Tick, tick, tick. Your co-worker walks by. Tick, tick, tick. The guy next to you at the gym pedals away on his stationary bike. Tick, tick, tick. There it is again.
No, you're not going crazy. You're just hearing the sound of one of the hottest new fitness trends that's about the size of a yo-yo and goes with you almost anywhere — the pedometer.
Unlike other fitness trends such as kickboxing and yoga, this little device can go anywhere, at anytime — except in the pool, and I'm sure the pedometer companies are working on that design, too.
In the last few years pedometers have boomed in popularity. Heck, even McDonald's gave them out in their health-conscious Go Active! Adult Happy Meals, and Kellogg's put them in boxes of Special K cereal. Pedometer companies are reporting increased sales as more Americans are clipping pedometers to their belts to knock inches off their waistline and to improve their health.
Fitness centers are jumping on the bandwagon, too. The Morale, Welfare and Recreation (MWR) Department of the Naval District Washington has been issuing these step-counters for the past two and a half years as a part of their Step Into Fitness Command Challenge. The challenge encourages registered teams and individuals to increase their daily activity and get moving in a four-week challenge for commands and worksites. Ten dollars gets an individual into the program and equipped with a pedometer that is theirs to keep.
“Here we deal with a lot of headquarters in D.C. and, like many corporations, it's sedentary work,” says Carol Binzen, fitness/wellness director of the Naval District Washington, MWR Department. “Pedometers are a good way to infuse awareness of a person's activity during the day.”
Binzen says the program was initially started as an individual event, but grew into a command challenge that has fostered community and camaraderie. The challenge is offered twice a year — in the fall and spring.
“It seemed logical to offer this type of program in a worksite that is high stress and computer dependant,” she says. “It offers something for people that find fitting in exercise hard to do.”
More than 300 participants set their own step goals, but are encouraged to reach 10,000 or more steps a day, the equivalent of about 5 miles for the average person's stride. Binzen says that those who want to lose weight should aim for about 20,000 steps. Many in the program have lost weight.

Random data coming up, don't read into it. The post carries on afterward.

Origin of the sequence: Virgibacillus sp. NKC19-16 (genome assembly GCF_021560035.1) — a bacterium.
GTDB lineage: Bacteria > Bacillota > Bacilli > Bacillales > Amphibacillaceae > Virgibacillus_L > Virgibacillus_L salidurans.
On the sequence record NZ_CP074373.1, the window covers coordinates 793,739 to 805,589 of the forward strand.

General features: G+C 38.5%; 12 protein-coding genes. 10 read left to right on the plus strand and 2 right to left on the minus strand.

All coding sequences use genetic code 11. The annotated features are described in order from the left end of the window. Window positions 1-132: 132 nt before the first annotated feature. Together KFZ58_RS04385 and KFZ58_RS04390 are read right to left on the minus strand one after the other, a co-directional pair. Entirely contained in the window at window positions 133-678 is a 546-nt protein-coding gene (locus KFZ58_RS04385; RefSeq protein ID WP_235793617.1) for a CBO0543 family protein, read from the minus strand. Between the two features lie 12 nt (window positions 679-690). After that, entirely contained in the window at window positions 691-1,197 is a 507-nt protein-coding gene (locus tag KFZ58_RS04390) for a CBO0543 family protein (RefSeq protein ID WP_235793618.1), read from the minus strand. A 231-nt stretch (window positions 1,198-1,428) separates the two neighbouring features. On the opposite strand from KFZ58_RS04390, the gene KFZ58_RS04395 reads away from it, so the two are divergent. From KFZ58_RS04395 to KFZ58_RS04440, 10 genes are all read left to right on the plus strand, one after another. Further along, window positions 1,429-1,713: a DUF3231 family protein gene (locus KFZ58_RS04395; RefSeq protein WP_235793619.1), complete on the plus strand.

Zona Lewis enrolled in the program and says that since March she's taken 2,700,000 steps, as of the end of August. That's added up to a loss of 40 pounds.
“You have to have a modified diet, too, but you can't do one without the other,” Lewis says. “Activity makes the difference.”
The non-profit Minnesota health care organization HealthPartners couldn't agree more. In fact, HealthPartners was the first in the United States to combine a pedometer with a program. The company's 10,000 Steps Program, started in 1999, has been highly successful with more than 50,000 participants. The program is $20 for members, $30 for non-members and $10 for returning, alumni steppers. Participants get to keep their pedometers at the end of the eight-month program.
When the program began, it only included a pedometer and a mail-based tip sheet, according to Maureen Convey, manager in the Center for Health Promotion at HealthPartners. In January 2003, that expanded to an on-line component that sent participants daily motivational e-mails complete with online tracking tools and healthy meal ideas. Then, in April 2004, the program expanded further and added a Lose Weight edition.
“We based the number of steps on the surgeon general's recommendations,” Convey says. “We got a lot of testimonials saying participants lost weight with 10,000 Steps.”
With more than 1,800 participants, the Lose Weight edition has the same components of the original Feel Great edition, but focuses on eating low caloric density foods and encourages participants to record their weight weekly.
Nearly all participants in the 10,000 Steps Program doubled their daily steps and 81 percent felt like they increased their physical activity during the first eight weeks, Convey says.
Now, if you're sold on the whole pedometer craze, here's the hiccup. What pedometer do you buy and use whether it's for yourself or for your clientele and patrons?
HealthPartners chose to use the YAMAX Digiwalker model after a May/June 2000 article in ACSM's Health and Fitness Journal deemed the YAMAX the most accurate. The study tested five pedometers and found the Japanese-made pedometer to record steps within one percent of the actual. Convey says no pedometer is 100 percent accurate.